And by the way, what the hell is going on in Seattle? I thought all those technology types were working 18-20 hours a day. (This may also explain the skyrocketing prices of a decent Seattle hotel room.)

    Maybe the HQ in HQ1 and HQ2 stands for “Horny Quotient.”
    KC's View:

    Published on: June 25, 2018

    Amazon announced this morning that members of its Prime program will be able to take advantage of savings in every Whole Foods store in the US as of this Wednesday., extending the program beyond the limited of stores where it had been rolling out … To start saving, Amazon said, “customers can download the Whole Foods Market app, sign in with their Amazon account and then scan the app’s Prime Code at checkout. Or, customers can opt in to use their mobile phone number to save at checkout.”

    The company also said that “customers also receive these exclusive Prime member savings when they have their groceries delivered from Whole Foods Market stores via Prime Now. Prime Now grocery delivery, together with the special savings for Prime members, are available in Atlanta, Austin, Baltimore, Boston, Cincinnati, Dallas, Denver, Los Angeles, Philadelphia, Richmond, Sacramento, San Diego, San Francisco and Virginia Beach. Prime Now offers free two-hour delivery on orders over $35. Delivery from Whole Foods Market will continue expanding throughout 2018.”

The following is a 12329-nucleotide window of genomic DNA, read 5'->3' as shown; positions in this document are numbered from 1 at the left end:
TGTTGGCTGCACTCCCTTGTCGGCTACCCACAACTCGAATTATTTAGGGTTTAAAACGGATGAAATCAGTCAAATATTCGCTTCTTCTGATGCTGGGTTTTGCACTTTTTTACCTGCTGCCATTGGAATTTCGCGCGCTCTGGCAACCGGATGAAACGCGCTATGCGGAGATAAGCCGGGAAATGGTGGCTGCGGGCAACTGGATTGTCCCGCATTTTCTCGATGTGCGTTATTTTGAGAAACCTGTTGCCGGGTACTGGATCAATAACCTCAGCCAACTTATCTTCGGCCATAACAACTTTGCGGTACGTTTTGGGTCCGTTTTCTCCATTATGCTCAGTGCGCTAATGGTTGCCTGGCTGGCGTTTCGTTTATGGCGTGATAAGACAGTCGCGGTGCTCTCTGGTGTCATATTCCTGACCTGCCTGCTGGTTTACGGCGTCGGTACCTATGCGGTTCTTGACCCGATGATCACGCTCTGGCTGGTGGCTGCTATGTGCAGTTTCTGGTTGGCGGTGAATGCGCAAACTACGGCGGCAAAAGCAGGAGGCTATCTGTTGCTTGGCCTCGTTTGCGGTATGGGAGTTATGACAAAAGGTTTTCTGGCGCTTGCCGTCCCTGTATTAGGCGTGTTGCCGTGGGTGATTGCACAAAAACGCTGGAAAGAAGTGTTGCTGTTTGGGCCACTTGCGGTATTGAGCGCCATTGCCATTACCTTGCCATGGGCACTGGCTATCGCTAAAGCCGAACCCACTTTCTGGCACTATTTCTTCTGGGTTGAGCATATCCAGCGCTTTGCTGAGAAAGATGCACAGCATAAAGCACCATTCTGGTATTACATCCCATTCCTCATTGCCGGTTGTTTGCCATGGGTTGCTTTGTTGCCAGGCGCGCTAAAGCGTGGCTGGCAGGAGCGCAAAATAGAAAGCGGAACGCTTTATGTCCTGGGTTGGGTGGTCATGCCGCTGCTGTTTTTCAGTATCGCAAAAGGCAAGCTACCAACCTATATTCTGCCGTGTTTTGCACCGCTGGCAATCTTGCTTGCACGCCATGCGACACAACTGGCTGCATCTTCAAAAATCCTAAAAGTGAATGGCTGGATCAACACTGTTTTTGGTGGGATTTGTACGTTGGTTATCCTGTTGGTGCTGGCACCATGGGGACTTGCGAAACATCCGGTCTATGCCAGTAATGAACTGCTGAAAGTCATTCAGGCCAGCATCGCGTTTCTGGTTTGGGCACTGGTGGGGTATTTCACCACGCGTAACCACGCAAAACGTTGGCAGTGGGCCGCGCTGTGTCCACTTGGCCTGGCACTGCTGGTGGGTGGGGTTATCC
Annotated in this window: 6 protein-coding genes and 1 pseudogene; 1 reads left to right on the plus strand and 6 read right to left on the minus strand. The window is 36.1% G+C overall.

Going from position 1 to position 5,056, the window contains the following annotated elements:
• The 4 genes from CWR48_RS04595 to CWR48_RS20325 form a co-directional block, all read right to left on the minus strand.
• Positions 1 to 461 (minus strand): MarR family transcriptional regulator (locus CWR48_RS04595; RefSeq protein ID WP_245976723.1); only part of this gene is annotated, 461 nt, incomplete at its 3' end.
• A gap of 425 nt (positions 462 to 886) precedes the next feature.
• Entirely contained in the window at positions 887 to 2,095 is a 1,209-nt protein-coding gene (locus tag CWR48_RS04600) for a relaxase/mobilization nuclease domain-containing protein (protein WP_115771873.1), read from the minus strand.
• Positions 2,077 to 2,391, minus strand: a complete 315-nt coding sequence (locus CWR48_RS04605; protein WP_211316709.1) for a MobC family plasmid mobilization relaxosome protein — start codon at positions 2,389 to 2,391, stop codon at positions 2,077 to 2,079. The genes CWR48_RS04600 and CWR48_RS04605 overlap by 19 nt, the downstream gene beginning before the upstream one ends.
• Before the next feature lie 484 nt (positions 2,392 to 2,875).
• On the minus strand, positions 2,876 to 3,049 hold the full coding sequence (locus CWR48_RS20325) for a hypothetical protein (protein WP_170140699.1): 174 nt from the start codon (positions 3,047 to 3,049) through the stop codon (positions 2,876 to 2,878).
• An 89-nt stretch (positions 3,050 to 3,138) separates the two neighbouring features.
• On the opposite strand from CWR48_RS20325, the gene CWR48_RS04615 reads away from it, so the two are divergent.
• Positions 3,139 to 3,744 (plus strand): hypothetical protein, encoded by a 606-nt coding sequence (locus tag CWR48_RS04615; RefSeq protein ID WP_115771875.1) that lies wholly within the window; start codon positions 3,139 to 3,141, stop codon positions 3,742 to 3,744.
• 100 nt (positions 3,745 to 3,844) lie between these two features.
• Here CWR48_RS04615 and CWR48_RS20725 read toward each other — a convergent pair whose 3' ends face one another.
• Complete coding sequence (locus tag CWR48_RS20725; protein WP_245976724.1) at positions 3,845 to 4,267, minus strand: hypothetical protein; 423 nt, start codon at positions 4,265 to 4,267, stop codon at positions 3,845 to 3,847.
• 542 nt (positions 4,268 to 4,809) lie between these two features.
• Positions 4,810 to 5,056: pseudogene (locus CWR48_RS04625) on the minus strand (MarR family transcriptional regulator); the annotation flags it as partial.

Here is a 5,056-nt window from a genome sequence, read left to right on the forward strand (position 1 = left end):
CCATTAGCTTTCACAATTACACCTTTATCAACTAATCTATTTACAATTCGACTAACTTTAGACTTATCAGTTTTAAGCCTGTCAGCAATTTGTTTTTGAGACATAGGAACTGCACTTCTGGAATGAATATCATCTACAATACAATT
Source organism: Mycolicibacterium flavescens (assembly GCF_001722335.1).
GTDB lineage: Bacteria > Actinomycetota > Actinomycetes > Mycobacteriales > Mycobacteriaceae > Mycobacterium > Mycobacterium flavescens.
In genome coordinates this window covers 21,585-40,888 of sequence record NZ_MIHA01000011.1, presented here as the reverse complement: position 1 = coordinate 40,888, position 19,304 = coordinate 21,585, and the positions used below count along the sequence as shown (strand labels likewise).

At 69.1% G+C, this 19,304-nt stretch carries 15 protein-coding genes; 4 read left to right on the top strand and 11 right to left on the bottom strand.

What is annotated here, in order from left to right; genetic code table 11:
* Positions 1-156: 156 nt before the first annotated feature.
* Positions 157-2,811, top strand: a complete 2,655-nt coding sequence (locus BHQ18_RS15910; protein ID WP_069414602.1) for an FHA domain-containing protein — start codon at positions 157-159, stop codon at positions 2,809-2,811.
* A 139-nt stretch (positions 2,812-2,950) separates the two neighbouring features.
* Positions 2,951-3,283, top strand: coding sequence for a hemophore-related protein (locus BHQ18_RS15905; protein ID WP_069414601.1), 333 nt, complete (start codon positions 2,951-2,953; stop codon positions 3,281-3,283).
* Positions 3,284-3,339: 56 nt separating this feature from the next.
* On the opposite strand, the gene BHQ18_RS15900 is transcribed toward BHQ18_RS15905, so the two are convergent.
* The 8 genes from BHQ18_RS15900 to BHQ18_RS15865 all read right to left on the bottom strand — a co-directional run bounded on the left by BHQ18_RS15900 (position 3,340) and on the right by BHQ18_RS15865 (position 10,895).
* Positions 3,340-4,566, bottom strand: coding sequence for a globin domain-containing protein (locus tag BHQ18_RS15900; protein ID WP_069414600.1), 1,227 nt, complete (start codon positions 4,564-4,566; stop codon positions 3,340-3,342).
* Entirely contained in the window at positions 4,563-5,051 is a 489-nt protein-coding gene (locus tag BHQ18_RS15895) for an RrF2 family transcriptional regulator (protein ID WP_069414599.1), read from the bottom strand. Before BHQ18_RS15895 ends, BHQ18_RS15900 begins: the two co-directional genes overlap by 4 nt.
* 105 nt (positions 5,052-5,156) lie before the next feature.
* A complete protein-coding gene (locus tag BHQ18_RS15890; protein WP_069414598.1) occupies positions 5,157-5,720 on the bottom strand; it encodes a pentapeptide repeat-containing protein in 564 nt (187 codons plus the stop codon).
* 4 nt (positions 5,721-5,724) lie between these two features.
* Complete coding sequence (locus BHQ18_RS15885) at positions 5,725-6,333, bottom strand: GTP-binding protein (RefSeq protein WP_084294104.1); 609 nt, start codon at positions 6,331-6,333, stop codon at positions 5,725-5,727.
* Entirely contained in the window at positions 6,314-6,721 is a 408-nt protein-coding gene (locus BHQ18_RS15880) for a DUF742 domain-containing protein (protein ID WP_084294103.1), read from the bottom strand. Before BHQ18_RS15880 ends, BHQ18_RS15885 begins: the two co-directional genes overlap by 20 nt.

KC's View:
    This has been in the cards almost from the moment that Amazon announced its acquisition of Whole Foods.

    It seems to me that what will be interesting about this going forward will be watching the degree to which Whole Foods affects the continuing evolution of Amazon Fresh … there will be some sort of integration of these two business segments, and extending Whole Foods’ standards to the Amazon Fresh business can only improve the image of the latter. (Amazon has to be careful not to lower Whole Foods’ standards. That’d be a serious mistake.)

    There have been some stories lately about how some customers are dissatisfied with Amazon Fresh, with speculation that it will go away. I suspect that this is just wishful thinking on the part of some … it is just constantly in a state of self-correction and improvement.